Maxville Games 1949 / What’s their secret!?

July 31, 2023 on 5:34 pm by Michael Grey | In Pipe Bands, Solo Piping, Stories, Tips | Comments Off on Maxville Games 1949 / What’s their secret!?

In undertaking some other work related to this coming weekend’s North American Championships, the Glengarry Highland Games at Maxville, Ontario, I stumbled on an interesting broadsheet page from Glengarry County Archives. This edition of the paper is full of interesting facts and colour related to the 1949 games, including, one back-page story headline, a real eye-waterer for pipers, especially: “Ottawa Girl Loses 3 Fingers While on Vacation”. You will see most of the games’ headline reporting lands on the front page (photo from front page included here).

In reviewing this it strikes me that Maxville games has been an event success from the very beginning. The village of Maxville, as a relatively isolated community – meaning not part of a major or especially big nearby population centre – has continually punched above its weight (you know me and my love of jargon) when it comes to presenting an event of serious cultural and national importance. Canadian Encyclopaedia tells us that, “Maxville got its name from the many “Macs” of its Highland Scottish neighbourhood. Its population was 749 by 1901, but since then has been virtually unchanged.” Until now, I did not know this! “Macs” – ville, I get it now!

For most Highland Games anywhere, “Maxville”, as pipers and drummers call the Glengarry Highland Games, is something of a role model. What’s their secret to staging a successful event?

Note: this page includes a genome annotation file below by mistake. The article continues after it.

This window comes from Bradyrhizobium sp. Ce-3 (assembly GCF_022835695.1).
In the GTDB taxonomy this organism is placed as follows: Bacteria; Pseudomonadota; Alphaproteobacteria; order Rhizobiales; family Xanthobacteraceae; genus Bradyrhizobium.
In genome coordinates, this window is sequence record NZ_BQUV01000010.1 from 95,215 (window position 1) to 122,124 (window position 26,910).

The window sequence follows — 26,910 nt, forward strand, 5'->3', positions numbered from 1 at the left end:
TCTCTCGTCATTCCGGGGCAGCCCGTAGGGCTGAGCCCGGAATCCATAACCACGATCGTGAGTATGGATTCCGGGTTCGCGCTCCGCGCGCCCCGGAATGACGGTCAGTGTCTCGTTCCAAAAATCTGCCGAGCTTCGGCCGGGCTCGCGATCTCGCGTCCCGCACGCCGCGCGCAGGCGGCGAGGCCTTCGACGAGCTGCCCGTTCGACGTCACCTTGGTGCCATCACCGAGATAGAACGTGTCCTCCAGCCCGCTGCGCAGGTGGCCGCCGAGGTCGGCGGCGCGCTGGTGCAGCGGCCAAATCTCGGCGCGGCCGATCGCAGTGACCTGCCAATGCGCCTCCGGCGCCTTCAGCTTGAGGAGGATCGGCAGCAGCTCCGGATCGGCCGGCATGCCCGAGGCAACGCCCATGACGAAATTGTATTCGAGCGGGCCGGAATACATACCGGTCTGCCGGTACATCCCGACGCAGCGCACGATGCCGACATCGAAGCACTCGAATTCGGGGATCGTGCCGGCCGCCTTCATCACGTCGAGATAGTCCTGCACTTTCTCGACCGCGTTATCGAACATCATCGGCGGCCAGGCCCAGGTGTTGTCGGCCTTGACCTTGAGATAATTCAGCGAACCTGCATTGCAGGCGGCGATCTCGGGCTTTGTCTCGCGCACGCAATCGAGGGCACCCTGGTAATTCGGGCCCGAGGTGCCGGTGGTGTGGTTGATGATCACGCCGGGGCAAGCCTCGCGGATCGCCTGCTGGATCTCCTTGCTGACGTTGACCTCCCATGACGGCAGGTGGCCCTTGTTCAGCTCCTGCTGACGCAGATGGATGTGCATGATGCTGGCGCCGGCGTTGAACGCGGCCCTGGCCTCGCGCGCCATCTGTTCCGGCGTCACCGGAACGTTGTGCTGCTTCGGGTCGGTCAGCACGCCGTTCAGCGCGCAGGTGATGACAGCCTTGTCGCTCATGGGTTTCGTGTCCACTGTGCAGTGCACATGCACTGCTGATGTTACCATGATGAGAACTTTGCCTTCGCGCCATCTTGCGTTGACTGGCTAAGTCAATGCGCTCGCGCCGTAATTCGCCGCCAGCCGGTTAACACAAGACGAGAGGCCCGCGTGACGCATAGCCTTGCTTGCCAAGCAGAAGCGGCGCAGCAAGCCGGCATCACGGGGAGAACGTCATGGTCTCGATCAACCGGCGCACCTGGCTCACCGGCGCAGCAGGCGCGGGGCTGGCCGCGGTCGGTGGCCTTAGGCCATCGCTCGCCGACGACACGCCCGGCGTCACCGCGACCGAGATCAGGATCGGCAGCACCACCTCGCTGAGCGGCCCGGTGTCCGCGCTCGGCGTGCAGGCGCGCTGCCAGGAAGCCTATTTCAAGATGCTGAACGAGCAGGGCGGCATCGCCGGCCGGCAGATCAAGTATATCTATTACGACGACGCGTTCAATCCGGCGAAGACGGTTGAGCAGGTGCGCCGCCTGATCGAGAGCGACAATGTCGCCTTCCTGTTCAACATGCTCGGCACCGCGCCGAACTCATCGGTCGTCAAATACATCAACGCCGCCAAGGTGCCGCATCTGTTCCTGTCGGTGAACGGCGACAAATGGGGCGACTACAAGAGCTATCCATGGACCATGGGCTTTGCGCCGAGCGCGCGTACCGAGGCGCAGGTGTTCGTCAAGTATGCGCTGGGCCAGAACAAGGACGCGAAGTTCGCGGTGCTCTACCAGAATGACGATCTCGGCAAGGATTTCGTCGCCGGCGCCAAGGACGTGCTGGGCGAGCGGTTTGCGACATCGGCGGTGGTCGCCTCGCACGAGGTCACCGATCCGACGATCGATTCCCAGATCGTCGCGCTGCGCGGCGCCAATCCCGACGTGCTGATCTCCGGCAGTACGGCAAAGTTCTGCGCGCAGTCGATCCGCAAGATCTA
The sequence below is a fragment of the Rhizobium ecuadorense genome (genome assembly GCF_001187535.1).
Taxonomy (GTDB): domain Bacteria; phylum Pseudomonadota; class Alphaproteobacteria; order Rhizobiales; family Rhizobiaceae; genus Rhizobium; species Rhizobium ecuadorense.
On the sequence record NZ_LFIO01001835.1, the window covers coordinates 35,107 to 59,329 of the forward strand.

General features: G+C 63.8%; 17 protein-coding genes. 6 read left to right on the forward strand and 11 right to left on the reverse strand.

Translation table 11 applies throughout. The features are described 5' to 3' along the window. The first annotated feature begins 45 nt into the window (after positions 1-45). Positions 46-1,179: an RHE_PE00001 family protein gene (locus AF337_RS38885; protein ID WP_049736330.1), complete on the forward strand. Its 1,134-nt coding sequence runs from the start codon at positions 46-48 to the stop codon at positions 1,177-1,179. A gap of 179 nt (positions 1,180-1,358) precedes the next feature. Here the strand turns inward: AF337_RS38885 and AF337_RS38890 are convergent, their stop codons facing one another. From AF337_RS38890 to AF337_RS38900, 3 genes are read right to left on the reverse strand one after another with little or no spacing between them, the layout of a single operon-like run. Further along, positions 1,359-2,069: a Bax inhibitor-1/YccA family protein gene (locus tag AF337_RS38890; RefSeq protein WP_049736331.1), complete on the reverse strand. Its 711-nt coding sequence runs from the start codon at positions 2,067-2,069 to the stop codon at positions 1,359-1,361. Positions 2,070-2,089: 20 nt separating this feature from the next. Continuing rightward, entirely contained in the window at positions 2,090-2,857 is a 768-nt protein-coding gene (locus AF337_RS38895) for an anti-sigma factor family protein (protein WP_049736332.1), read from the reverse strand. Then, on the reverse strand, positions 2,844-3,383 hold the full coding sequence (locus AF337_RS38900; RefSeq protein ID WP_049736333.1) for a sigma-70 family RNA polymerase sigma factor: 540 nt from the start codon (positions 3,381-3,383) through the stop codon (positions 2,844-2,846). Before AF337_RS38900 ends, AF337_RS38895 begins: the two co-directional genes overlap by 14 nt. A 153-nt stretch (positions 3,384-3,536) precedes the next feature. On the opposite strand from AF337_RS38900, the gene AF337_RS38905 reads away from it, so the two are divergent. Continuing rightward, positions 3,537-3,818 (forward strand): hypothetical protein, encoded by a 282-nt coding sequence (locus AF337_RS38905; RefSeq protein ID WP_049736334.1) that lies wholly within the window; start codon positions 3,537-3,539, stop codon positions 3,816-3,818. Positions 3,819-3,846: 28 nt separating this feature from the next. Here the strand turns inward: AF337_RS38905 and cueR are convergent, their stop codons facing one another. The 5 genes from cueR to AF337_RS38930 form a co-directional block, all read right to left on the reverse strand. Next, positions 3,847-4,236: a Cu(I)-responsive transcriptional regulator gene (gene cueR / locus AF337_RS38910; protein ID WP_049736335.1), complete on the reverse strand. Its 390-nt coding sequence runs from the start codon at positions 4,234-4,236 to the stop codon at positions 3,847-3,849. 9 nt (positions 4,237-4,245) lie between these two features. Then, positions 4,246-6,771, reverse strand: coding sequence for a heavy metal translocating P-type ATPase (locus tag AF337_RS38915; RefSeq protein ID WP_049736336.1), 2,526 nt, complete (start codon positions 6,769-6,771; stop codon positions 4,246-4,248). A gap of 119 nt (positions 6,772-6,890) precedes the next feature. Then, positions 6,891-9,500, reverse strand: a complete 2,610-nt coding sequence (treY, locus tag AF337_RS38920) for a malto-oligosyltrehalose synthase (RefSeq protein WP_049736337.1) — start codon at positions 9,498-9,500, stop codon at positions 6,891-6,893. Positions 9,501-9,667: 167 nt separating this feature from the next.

I think I’ve sussed it out. And I’m going to tattle. I look to the consultant’s storied “three things”:

1. Cultural identity: Community commitment to cultural identity including Scots Gaelic roots
2. Community: A close-knit (agricultural) community with a long tradition of volunteerism: to give back and help the greater good
3. Organization: an intensely strong and broad-based organizational network of teams and committees dedicated to the excellence of every element of the games

It has not been by accident that some of the day’s finest, fittest and greatest have been called on – and eagerly accepted – the invitation to officially open the games. From Prime Ministers to great sportsman – and even a piper – Bill Livingstone – have been front and centre in officially opening the festival of Scots-Canadian culture that the Glengarry games represents so well. Its superbly organized with a large attendance of people from Glengarry – and far, far beyond. The event opening is a tailor-made PR gem for anyone cut from a certain cloth.

In the 1949 pages of The Glengarry News, linked above – and here, again – a few things popped out at me:

* The 1949 games were small with six bands turning up of the twelve who entered. Still, the event attracted a large attendance: 12,000 people!

* There exists somewhere the score for “The Ballad of the Glengarry Highland Games”. It was written by Ken MacRae of Apple Hill, Glengarry County and sung on the day!

* John Wilson (Edinburgh/Toronto) immigrated to Canada in 1949 and cleaned up at the games.

* Raffle prizes were a lot sweeter than generally seen these days in our orbit: Walter Taillon of Cornwall (about 20 kilometres south of Maxville) won a 1949 Pontiac car at the Friday night concert!

* There was an “Old Time” fiddlers contest in 1949. I love that idea.

All the best to the Maxville games committee volunteers and to everyone who is travelling to take part and do their best to celebrate the music and culture of Glengarry County – and beyond.


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